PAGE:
Often an overlooked piece of the marketing puzzle, attribution requires the development of a program that provides insight and feedback on which pre-revenue activities were most impactful in developing a pipeline or assisting in a revenue transaction. Establishing and tracking these contributions is crucial since it helps companies to effectively structure content calendars, assign budgets, and invest in—and deprecate—specific marketing activities for improved business outcomes.
 
In other words, attribution clearly identifies where you should invest resources and what you can expect the returns from those investments to be. A one-size-fits-all method of attribution doesn’t exist, since companies have unique marketing and sales tactics; however, there are commonly accepted practices that most companies utilize as a starting point.

Definitions

Anonymous Touch – Pageviews or other anonymous digital events that are assigned an anonymized first-party cookie, to be later stitched with a known/identified user and subsequent events
 
Known Touch – Meaningful and quantifiable interaction with a campaign where the person shows explicit interest, like a hand raise. Typically this is something like a web form fill. These are often measured in ‘responses’ (e.g., Responded, Attended, etc.)

Single Touch Models

First Touch – This approach assigns 100% of the conversion value to the first known touch—most often, the first form that a website visitor submits (otherwise known as the identification event). Through this model, a record with the person’s information is entered into a company’s MAP/CRM system, giving credit to the source of the information.
 
Last Touch – This model assigns 100% of the conversion value to the last known touch prior to an opportunity being created (e.g. Primary Campaign Source in Salesforce).  The Last Touch model, which is one of the most prevalent models used today, analyzes a person’s record, and gives all of the credit to that person’s most recent campaign response.
 
Last deliberate touch – Very similar to the Last Touch model, this approach excludes channels such as direct/none and referrals, since they don’t provide any insight into where or how a company should allocate budgets. These factors are only included if they exist as part of a specific marketing program.
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Multi-Touch Models

Linear – With this model, each known touch along a visitor’s journey receives the same amount of credit. For example, if a person’s interaction with a site has 10 known touches, each of them would earn 10 percent of the credit. This approach is a good starting point for companies that need to determine which of their known touches are most valuable but still want to see the full picture when it comes to influenced campaigns.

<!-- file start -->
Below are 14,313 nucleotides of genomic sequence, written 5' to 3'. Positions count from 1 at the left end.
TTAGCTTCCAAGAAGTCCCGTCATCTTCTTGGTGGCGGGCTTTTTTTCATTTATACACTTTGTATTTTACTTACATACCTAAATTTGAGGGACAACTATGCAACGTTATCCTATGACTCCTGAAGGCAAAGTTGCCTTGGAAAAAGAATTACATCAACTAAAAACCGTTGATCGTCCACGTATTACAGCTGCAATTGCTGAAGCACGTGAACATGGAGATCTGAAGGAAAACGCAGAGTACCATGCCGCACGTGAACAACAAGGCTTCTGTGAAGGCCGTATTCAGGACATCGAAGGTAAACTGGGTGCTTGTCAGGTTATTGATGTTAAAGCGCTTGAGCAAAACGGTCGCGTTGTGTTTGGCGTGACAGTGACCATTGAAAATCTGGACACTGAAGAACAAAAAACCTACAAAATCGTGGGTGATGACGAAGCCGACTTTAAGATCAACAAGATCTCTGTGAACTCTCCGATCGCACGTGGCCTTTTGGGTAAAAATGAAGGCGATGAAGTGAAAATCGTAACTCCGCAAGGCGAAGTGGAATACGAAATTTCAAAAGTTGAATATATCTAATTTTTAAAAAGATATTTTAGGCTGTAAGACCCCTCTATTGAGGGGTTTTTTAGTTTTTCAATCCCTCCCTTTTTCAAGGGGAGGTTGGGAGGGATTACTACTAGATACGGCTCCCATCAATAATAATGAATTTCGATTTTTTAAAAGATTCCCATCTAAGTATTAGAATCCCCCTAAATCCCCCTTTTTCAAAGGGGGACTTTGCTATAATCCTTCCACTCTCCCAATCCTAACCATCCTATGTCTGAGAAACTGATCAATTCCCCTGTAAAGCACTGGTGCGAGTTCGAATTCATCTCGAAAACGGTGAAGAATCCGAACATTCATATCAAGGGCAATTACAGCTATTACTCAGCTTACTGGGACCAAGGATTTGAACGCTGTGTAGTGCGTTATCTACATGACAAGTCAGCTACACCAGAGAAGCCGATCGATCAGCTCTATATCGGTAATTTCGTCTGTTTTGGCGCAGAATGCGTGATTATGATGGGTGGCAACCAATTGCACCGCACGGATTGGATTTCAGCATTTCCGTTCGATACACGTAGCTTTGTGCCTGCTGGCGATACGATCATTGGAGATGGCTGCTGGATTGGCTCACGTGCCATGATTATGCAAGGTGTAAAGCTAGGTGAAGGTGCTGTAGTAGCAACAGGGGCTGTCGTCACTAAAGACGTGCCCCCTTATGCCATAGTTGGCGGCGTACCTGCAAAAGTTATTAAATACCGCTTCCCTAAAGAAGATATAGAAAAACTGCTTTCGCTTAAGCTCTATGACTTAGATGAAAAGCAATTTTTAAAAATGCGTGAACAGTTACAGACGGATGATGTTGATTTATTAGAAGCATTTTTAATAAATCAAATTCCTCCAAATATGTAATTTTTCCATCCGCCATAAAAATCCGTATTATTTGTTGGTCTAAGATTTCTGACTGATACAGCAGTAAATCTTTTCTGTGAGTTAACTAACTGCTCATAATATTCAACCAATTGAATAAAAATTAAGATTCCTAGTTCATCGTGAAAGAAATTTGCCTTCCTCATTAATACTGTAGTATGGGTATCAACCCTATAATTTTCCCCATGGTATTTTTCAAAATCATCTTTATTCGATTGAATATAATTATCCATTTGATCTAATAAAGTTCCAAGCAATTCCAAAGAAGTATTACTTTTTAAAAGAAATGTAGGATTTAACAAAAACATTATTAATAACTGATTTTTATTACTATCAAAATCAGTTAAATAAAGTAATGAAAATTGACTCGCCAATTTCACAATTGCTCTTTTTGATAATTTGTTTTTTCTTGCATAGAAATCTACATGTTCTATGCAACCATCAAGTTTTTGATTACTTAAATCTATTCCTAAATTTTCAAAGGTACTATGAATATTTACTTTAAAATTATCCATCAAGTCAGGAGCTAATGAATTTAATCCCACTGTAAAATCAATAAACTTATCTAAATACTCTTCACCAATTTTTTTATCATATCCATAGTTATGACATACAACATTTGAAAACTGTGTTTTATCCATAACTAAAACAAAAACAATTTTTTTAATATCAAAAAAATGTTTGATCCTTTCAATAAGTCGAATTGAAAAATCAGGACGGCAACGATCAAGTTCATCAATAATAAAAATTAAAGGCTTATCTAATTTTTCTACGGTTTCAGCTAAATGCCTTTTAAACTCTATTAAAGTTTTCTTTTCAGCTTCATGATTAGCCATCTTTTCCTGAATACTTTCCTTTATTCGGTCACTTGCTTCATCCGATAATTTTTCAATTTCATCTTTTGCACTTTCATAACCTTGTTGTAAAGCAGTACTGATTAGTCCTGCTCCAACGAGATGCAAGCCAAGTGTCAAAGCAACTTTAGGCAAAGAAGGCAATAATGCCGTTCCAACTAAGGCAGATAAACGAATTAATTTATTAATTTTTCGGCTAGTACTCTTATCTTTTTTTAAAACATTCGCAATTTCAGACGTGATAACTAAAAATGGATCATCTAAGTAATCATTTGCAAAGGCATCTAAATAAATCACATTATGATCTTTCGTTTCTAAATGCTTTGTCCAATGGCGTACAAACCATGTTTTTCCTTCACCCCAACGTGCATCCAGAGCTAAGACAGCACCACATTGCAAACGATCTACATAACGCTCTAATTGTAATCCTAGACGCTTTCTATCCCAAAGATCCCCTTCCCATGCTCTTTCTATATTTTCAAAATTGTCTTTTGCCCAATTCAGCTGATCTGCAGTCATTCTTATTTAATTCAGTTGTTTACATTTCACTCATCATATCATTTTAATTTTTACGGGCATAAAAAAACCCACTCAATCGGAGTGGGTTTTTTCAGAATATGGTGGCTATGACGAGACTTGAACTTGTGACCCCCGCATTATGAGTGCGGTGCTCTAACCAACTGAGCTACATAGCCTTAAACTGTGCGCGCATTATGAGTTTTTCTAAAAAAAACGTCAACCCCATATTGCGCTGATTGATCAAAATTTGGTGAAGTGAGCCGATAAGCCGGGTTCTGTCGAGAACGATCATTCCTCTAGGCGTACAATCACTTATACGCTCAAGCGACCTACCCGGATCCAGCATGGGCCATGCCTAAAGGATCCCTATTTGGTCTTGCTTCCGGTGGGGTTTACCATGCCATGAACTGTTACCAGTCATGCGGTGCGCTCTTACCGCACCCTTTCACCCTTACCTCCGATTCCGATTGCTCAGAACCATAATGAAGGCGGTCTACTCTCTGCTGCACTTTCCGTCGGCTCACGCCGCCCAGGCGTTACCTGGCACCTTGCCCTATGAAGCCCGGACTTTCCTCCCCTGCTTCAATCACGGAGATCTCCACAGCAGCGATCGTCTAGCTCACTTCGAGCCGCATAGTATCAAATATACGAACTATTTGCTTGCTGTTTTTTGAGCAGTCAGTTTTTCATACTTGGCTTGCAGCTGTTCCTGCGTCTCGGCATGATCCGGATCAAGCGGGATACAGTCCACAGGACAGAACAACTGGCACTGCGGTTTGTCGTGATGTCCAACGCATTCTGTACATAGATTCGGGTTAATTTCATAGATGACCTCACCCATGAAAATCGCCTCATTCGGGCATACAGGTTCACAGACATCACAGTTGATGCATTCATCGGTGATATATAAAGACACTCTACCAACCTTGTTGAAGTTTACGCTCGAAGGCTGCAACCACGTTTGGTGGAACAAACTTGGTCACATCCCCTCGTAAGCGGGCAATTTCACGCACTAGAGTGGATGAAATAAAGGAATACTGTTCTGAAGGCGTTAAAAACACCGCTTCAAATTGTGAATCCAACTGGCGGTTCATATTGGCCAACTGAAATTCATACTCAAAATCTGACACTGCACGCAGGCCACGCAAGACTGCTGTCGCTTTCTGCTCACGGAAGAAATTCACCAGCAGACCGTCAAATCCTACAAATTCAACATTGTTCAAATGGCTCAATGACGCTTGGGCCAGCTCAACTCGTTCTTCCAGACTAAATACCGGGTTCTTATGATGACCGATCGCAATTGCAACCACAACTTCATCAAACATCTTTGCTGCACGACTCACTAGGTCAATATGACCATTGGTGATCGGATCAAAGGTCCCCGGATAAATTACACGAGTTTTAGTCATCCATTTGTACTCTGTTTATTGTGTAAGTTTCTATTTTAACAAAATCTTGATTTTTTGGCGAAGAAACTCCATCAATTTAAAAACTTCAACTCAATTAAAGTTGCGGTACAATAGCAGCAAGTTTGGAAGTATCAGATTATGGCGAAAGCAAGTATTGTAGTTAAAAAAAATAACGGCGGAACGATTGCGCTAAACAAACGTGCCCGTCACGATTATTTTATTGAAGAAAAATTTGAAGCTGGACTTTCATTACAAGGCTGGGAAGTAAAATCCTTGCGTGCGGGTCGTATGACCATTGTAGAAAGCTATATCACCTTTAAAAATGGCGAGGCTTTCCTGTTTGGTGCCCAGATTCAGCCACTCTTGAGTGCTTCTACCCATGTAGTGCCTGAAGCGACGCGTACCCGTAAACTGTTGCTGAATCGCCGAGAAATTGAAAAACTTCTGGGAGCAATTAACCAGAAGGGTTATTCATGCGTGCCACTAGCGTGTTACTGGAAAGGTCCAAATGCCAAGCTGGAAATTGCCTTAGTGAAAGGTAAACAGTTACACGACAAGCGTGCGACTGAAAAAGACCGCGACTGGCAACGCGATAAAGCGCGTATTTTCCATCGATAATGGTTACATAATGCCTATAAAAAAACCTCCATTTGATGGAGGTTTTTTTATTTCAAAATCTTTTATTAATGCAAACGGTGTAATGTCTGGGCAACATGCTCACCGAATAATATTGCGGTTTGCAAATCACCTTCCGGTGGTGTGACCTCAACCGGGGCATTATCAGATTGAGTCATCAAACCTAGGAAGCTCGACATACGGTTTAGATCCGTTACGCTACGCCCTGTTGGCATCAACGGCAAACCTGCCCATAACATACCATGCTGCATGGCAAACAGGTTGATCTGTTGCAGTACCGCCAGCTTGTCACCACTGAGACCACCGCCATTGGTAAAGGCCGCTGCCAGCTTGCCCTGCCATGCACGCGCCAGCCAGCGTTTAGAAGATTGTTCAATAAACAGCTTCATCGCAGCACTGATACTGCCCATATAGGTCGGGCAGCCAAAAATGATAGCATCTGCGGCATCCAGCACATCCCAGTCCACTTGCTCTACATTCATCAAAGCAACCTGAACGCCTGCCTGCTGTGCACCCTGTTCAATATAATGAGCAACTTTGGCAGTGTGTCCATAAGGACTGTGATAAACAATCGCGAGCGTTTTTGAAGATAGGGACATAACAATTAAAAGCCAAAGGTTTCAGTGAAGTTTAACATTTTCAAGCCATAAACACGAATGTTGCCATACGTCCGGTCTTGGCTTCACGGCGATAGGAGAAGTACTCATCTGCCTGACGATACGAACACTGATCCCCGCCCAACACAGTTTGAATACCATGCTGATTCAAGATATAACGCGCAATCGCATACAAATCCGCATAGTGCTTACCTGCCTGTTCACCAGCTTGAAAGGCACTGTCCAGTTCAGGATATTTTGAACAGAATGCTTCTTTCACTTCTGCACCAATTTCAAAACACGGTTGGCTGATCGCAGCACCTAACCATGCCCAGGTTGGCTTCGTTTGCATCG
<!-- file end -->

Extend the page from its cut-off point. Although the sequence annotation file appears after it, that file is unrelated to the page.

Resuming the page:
Campaign Influences

Time Decay – This is a useful model for evaluating the effectiveness of a known touch, especially if the customer lifecycle is lengthy and the act of purchasing comes with a lot of deliberation. By taking this approach, companies assign a value to the most recent known touch and use an algorithm to detract percentages of that value based on how far in the past each earlier known touch occurred.
 
U-Shaped – Using this model, the first and last known touches share an equal—but disproportionately large—percentage of the credit. With a U-Shaped model, the first and last known touches are each typically assigned 40 percent of the credit, with the remaining known touches splitting the final 20 percent. (Companies can modify these percentage totals based on what makes the most sense.) The U-Shaped model works best for companies that rely heavily on of top-of-the-funnel marketing, since they’ll learn how a person was first introduced to their brand and what persuaded them to become a customer.
 
W-Shaped – As you might expect, with this model, the first, last, and chosen middle touches are all evenly split the credit (e.g. a campaign identifying a person record, the campaign before MQL is created, and the campaign before SQL is created). The W-Shaped model is often used when a company has a specific set of conversion-focused materials but is also pushing other types of advertising. The large, conversion-focused campaigns would split the attribution, while other materials are seen as assisting components to those campaigns.